7 Reasons Why Bane Wasn’t All That Bad
We’ve all had 2 months to sit around and digest what Christopher Nolan delivered with his bookending entry into his...
We’ve all had 2 months to sit around and digest what Christopher Nolan delivered with his bookending entry into his massively-acclaimed Batman saga; The Dark Knight Rises. We’ve all thought about the various political meanings and the symbolism behind the climactic scenes; we’ve debated whether Bruce Wayne is, in fact, dead, and we’ve brought up countless plot holes, but what about the villainy of the piece? Watching the film again recently, it becomes apparent that while, of course, Bane is the antagonist of the film, he is a far more misunderstood, tragic foe than any of the villains that have come before him. Perhaps this was the most surprising element of all in Nolan’s film; it has far greater emotional depth than the previous films, and this even transpires through to its villain.
Agree or disagree, here’s 7 reasons why Bane wasn’t really all that bad.
1. He Exposed the Truth
One of the few things that Bane can be applauded for – despite the way he went around it – was shattering Gordon and Batman’s illusion of peace and order. Though the Dent Act of course put many criminals in prison and moreover, denied them parole, it was built upon a lie, for of course, Batman did not commit the murders at the climax of The Dark Knight, and it was Dent/Two-Face who in fact did. This isn’t to say the Dent Act is inherently a bad idea, but when it’s built upon false pretences – not to mention an inherent hypocrisy, named after a violent criminal, even if spurred on by tragedy – it creates a false veil of justice that needs to be repealed. Bane, capitalising on this to another end, at least does what the authorities didn’t do, and tells them how it is, reading Gordon’s resignation letter aloud, which of course is broadcast all over the news.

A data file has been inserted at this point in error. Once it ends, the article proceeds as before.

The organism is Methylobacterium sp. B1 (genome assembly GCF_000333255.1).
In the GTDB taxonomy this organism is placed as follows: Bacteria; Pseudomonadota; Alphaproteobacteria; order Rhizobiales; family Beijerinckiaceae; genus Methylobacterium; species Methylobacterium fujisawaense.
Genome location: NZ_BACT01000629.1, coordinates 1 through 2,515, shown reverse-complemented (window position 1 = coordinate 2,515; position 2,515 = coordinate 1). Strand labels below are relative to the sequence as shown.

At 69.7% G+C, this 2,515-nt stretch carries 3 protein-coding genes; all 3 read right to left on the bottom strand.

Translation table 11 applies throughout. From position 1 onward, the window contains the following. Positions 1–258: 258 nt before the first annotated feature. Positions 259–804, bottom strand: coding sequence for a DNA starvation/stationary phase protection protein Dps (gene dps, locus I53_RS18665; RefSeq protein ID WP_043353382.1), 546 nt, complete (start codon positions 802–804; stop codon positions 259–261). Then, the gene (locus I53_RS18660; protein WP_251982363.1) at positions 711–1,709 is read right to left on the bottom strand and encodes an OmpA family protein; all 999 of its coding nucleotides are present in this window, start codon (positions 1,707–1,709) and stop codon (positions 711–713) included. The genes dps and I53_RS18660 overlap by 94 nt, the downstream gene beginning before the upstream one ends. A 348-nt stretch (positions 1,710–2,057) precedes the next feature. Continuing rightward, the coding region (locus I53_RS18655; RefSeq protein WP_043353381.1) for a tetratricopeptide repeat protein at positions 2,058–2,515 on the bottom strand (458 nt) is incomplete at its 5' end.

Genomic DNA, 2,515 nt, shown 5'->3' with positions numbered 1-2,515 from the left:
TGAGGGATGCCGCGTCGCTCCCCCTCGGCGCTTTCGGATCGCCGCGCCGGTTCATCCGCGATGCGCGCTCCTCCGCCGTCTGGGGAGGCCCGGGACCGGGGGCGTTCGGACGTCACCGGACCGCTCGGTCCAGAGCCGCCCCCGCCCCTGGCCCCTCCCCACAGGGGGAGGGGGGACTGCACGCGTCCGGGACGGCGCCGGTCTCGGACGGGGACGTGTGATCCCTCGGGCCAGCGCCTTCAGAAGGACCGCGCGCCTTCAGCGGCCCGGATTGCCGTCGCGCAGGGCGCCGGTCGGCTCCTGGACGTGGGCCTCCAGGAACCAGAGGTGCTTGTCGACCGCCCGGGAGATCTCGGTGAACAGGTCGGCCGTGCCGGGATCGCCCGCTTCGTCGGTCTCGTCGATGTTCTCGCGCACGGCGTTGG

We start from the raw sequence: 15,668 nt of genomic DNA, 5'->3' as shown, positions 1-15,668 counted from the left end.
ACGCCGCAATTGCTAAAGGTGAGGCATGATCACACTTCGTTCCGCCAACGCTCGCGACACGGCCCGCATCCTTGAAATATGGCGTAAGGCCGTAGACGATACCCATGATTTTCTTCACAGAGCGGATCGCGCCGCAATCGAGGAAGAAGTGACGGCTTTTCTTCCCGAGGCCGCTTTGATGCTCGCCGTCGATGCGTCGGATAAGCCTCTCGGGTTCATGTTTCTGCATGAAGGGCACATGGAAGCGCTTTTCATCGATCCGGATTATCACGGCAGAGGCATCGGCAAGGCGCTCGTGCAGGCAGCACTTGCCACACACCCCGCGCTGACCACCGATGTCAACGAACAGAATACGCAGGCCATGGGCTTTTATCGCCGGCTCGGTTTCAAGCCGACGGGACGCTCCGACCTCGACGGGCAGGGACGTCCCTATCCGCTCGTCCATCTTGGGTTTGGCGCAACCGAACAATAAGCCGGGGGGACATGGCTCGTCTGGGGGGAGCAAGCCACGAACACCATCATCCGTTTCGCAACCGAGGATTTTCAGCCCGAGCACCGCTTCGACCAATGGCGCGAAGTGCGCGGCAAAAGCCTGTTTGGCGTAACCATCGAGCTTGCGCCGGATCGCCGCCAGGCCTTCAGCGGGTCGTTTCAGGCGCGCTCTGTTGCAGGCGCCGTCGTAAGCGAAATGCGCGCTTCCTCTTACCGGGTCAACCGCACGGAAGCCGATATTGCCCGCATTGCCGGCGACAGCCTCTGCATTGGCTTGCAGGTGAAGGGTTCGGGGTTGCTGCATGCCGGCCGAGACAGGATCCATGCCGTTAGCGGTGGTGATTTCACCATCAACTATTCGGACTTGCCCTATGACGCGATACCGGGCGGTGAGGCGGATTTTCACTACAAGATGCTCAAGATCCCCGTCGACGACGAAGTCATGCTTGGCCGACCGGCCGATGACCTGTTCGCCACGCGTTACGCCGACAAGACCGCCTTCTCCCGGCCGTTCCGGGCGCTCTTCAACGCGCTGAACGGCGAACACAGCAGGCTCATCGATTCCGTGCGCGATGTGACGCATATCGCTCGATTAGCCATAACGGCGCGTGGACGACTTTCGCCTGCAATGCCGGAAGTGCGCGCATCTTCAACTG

It’s so salient that we even see John Blake tacitly agreeing with Bane, or in the very least, decrying Gordon’s deception.